British Columbia

Blueberry farmers ask B.C. government to provide direct financial assistance for flood ravaged fields

Blueberry farmers in the flood-ravaged Sumas Prairie area of Abbotsford, B.C., are calling on the province to provide financial aid as they face a decade-long rebuilding effort.

2 months after widespread flooding, farmers say province has not reached out with plans for financial aid

A blueberry farm in Arnold, B.C., under water after extensive floods in late 2021. Blueberry farmers have said the provincial government has not yet reached out to them with offers of financial support. (Ben Nelms/CBC)

Blueberry farmers in the flood-ravaged Sumas Prairie area of Abbotsford, B.C., are calling on the province to provide financial aid as they face a decade-long rebuilding effort.

Hundreds of farmers in the low-lying region east of the city faced widespread flooding in late November, with acres of crops submerged in water for weeks and thousands of animals and livestock perishing in the floods.

The B.C. Blueberry Council said that 2,500 acres of the fruit crop were affected by the floods. A council board member  also said the provincial government has not responded to a report detailing the extensive damage that farmers have faced.

At a meeting with opposition MLAs on Monday, farmers said the province has not yet reached out with information on financial aid to recover from the disaster.

"We're going to have to start from scratch again," said farmer Harry Sidhu, who had 87 acres of his family's farms under water for nearly 28 days.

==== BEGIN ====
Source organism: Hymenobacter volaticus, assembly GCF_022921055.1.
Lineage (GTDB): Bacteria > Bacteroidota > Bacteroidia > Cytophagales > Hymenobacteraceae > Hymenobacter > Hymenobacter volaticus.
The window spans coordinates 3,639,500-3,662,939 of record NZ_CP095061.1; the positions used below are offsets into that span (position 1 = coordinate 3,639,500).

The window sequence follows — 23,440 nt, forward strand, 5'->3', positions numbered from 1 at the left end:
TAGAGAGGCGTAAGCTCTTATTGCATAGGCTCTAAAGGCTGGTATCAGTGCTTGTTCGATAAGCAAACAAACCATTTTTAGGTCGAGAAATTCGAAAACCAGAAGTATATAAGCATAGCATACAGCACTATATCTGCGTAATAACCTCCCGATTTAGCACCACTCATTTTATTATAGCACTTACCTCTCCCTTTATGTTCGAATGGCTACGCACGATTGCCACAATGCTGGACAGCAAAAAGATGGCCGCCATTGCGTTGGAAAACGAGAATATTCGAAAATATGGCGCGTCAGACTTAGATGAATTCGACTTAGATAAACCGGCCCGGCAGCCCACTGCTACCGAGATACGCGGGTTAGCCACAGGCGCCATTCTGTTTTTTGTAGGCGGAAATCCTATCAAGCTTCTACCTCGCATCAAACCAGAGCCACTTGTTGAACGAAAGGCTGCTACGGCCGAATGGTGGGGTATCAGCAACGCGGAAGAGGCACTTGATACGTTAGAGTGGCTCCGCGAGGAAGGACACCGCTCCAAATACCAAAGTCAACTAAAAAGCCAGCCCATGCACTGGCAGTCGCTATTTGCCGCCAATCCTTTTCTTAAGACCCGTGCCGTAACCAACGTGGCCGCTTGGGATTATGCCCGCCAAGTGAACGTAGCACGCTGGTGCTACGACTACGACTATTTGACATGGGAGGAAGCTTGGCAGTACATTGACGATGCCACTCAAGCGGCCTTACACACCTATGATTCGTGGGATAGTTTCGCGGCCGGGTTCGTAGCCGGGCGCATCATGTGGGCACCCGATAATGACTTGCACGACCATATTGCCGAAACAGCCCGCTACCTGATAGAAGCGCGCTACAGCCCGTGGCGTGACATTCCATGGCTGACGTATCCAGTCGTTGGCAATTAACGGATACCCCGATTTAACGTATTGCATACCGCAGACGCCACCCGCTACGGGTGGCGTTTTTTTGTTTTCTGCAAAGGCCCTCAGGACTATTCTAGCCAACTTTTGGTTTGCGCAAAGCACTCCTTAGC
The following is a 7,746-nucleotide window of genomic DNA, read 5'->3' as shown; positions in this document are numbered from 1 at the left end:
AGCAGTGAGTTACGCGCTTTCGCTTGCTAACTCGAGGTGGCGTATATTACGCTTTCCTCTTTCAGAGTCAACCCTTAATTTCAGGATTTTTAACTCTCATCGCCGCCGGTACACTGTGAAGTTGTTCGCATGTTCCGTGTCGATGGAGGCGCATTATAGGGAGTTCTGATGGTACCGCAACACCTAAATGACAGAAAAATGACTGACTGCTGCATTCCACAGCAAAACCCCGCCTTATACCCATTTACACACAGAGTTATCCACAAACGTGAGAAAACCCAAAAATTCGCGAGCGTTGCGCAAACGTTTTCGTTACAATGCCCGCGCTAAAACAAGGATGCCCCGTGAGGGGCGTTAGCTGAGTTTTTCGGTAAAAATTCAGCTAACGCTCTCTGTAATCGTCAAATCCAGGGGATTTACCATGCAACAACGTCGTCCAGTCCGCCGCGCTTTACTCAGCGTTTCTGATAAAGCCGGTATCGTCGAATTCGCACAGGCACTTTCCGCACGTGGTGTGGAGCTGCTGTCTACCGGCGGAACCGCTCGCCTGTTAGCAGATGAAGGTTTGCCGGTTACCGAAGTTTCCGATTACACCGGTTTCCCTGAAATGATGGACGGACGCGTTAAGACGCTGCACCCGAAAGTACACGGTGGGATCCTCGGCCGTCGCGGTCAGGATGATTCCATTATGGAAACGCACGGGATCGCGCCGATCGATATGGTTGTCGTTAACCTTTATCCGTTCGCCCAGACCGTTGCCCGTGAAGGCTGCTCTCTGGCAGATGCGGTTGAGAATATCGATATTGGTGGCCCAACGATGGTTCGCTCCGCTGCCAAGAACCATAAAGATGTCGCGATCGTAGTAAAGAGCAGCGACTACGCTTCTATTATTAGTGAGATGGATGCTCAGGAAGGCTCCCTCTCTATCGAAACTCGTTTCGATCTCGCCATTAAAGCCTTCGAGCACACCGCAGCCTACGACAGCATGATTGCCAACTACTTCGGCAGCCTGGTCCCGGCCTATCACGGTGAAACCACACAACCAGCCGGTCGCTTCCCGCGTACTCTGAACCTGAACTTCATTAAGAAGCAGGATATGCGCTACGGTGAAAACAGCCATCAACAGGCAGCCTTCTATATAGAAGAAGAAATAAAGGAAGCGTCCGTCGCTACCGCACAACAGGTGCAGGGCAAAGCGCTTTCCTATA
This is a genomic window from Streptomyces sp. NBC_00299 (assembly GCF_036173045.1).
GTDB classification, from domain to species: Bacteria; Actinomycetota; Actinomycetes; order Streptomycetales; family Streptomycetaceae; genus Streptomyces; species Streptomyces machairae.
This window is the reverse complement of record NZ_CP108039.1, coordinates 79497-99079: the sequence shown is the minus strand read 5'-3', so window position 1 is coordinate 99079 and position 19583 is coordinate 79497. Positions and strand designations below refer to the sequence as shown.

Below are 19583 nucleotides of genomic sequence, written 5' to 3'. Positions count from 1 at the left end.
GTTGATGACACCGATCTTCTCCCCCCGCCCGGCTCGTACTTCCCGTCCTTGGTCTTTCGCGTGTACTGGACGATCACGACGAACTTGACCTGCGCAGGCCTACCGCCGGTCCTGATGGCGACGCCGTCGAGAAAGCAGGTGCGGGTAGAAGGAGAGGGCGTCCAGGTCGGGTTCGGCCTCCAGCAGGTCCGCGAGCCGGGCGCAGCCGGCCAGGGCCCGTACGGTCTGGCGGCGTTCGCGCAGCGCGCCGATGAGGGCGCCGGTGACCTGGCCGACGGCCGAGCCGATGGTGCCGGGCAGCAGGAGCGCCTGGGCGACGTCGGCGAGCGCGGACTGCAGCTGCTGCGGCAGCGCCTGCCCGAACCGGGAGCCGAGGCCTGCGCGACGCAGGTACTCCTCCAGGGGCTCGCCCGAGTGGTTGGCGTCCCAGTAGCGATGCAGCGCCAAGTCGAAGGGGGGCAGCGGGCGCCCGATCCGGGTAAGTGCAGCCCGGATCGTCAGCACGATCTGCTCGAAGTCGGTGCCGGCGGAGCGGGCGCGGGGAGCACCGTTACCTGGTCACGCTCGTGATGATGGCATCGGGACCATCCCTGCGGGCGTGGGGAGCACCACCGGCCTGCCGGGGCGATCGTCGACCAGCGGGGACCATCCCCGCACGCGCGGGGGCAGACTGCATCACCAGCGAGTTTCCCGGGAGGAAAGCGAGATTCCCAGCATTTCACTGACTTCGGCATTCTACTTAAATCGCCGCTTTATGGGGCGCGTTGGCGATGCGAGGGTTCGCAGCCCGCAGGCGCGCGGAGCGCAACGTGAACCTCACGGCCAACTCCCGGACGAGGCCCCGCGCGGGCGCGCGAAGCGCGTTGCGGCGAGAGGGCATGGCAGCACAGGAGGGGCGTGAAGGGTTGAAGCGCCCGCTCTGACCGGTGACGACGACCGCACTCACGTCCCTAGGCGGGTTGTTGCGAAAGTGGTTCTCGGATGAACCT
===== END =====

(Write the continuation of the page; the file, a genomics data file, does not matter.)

"They [were] highly productive fields. And the journey to get back to that is 10 years after planting, to get back to those production levels."

B.C. is one of the largest suppliers of highbush blueberries — the variety commonly found in grocery stores— in the world and, according to the B.C. Blueberry Council, produces an average of about 73 million kilograms of blueberries each year.

That production has seen a dip in the past two years, according to the council, with 2021 seeing a downturn in production of approximately 22 million kilograms due to the floods, the record-breaking heat wave in June, and other challenges.

Blueberries are one of B.C.'s top exports, but climate disasters have taken a toll on the crop in the past year. (Maggie MacPherson/CBC)

Opposition B.C. Liberal MLAs meeting the farmers on Monday urged the province to provide direct financial assistance.

"This is a catastrophe. And people are seeing their livelihoods impacted, their futures thrown into complete uncertainty," said Mike de Jong, the MLA for Abbotsford-West.

"They need help and they need it now. They don't need it six months from now. They don't need it two years from now. They need help now."

In a statement, a spokesperson for the Ministry of Agriculture said farm producers can "expect to receive support" soon if they meet various criteria, but did not provide a timeline for when the support would go out.

"We are working very hard with the federal government to finalize the best way to support farmers under these difficult circumstances," the spokesperson said. "We will have an announcement on financial supports soon."

Some of the reasons that farmers can apply for support include:

  • The loss of perennial plants not raised for resale.
  • Restoration of agricultural land to a condition fit for agricultural use.
  • Clean up of barns, water, and waste systems among other production infrastructure.
  • The rebuilding of protective infrastructure like drainage systems.

There was no indication how much money the province would provide under these schemes. The province also pointed to federal insurance schemes that farmers could apply for when asked about financial assistance provided so far.

"We need [financial aid] designed that pertains to this disaster," Sidhu said.

"There should not be the old framework that's relied on [to provide aid] because that framework was designed for regular course of business or regular events."

With files from Michelle Ghoussoub and Bridgette Watson